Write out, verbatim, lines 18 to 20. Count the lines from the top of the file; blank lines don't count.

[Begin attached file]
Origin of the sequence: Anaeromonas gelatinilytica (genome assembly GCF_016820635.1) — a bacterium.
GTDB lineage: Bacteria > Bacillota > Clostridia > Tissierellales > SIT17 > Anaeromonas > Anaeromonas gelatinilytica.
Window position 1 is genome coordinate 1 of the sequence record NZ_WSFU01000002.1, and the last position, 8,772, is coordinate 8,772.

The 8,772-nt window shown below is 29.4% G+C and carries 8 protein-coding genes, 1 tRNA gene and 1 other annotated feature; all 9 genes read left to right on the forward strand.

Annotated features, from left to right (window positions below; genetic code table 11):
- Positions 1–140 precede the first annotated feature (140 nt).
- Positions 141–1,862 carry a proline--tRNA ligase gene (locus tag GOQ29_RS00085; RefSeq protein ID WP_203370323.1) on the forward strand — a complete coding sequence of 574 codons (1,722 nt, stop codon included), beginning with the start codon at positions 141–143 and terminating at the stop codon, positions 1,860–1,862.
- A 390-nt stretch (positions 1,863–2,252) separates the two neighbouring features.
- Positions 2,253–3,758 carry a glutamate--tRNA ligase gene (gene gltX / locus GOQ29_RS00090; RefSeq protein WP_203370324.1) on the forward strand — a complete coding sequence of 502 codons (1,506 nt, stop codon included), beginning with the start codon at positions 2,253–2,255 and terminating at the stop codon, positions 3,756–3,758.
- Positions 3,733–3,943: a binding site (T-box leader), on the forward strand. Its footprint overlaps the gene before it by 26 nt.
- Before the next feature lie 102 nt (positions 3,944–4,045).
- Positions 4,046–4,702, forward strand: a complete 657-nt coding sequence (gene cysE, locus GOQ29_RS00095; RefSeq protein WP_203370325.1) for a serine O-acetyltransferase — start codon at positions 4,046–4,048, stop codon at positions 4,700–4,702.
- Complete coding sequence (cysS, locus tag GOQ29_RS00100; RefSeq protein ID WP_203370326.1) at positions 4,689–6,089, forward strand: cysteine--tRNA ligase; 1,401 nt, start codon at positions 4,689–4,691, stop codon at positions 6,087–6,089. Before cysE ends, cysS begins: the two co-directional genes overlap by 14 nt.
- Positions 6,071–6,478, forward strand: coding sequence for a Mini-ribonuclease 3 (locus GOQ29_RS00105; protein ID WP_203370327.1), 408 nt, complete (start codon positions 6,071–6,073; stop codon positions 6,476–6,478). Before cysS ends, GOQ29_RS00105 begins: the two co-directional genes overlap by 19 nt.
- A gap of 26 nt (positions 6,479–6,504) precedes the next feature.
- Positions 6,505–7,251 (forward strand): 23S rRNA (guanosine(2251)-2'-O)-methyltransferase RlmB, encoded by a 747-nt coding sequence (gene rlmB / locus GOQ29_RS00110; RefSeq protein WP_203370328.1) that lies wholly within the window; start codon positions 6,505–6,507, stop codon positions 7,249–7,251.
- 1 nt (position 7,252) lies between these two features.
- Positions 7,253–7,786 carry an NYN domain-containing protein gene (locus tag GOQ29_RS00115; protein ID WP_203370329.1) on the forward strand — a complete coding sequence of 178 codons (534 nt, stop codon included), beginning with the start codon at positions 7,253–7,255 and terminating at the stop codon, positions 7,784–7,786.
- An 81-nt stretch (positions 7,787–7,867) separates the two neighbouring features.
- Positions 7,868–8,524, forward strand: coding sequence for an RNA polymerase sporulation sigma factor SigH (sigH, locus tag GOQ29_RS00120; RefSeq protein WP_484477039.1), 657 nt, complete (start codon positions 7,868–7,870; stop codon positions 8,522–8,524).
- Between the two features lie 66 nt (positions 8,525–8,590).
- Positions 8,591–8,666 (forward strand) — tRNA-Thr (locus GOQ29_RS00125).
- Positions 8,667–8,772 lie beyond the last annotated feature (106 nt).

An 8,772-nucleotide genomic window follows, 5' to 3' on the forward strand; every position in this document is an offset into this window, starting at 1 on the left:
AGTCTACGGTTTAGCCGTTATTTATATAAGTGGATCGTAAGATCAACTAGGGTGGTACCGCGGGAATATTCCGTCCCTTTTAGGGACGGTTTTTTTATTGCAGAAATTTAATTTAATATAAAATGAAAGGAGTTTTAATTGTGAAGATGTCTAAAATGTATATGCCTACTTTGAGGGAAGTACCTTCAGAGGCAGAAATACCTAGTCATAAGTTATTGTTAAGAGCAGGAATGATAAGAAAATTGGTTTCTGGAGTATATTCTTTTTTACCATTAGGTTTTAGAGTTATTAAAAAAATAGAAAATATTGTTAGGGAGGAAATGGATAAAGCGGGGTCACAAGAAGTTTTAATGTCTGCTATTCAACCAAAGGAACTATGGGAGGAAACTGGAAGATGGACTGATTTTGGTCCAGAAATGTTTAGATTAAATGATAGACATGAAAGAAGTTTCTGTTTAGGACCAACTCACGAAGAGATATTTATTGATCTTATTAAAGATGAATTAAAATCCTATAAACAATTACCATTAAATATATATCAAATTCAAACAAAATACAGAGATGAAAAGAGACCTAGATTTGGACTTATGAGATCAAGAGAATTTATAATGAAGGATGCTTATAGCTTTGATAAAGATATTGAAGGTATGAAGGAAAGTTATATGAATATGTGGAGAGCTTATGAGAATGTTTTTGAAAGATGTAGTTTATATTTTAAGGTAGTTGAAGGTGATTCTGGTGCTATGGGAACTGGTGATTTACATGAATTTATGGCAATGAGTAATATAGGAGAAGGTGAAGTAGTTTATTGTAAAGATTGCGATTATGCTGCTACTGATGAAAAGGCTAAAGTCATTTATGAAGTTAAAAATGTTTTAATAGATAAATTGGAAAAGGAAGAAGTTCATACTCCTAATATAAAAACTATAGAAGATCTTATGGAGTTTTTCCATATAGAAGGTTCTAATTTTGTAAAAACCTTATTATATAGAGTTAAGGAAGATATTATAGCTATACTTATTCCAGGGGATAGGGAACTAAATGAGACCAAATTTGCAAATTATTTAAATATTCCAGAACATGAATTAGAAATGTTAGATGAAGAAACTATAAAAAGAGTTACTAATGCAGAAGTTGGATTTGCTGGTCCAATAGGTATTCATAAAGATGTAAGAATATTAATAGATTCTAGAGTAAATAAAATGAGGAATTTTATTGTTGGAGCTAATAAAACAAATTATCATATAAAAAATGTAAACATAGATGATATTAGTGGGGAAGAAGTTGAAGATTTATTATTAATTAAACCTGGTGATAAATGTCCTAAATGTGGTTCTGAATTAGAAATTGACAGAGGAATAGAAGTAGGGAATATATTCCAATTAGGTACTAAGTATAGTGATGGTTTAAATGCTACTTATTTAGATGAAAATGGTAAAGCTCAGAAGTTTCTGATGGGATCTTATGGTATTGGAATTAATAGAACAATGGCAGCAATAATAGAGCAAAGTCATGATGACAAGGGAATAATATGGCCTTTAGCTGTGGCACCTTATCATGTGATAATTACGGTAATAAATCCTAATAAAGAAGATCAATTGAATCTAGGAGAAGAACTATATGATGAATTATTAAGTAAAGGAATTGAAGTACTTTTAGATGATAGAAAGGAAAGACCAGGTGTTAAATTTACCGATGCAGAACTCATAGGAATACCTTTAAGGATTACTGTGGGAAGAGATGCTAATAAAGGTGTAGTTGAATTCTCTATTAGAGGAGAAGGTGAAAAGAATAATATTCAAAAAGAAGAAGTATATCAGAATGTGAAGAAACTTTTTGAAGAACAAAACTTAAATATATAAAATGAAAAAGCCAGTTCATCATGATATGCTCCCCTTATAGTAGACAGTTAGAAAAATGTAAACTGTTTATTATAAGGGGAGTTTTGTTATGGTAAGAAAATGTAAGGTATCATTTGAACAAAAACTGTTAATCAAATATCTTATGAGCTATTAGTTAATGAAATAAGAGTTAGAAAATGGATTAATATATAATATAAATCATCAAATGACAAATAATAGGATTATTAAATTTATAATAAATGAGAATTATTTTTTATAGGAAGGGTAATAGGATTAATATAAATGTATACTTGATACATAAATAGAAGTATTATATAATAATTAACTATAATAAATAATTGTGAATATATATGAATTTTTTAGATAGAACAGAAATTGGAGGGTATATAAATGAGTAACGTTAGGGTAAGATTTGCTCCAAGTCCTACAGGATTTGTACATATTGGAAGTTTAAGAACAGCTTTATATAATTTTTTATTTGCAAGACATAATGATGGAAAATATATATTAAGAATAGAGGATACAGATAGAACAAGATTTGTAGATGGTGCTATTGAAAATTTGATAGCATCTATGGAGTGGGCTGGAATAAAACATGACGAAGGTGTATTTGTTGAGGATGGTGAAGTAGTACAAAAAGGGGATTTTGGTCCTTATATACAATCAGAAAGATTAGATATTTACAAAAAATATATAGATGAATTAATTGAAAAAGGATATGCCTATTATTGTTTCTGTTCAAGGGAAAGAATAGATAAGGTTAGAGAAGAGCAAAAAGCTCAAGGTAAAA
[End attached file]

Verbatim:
- Positions 7,253–7,786 carry an NYN domain-containing protein gene (locus tag GOQ29_RS00115; protein ID WP_203370329.1) on the forward strand — a complete coding sequence of 178 codons (534 nt, stop codon included), beginning with the start codon at positions 7,253–7,255 and terminating at the stop codon, positions 7,784–7,786.
- An 81-nt stretch (positions 7,787–7,867) separates the two neighbouring features.
- Positions 7,868–8,524, forward strand: coding sequence for an RNA polymerase sporulation sigma factor SigH (sigH, locus tag GOQ29_RS00120; RefSeq protein WP_484477039.1), 657 nt, complete (start codon positions 7,868–7,870; stop codon positions 8,522–8,524).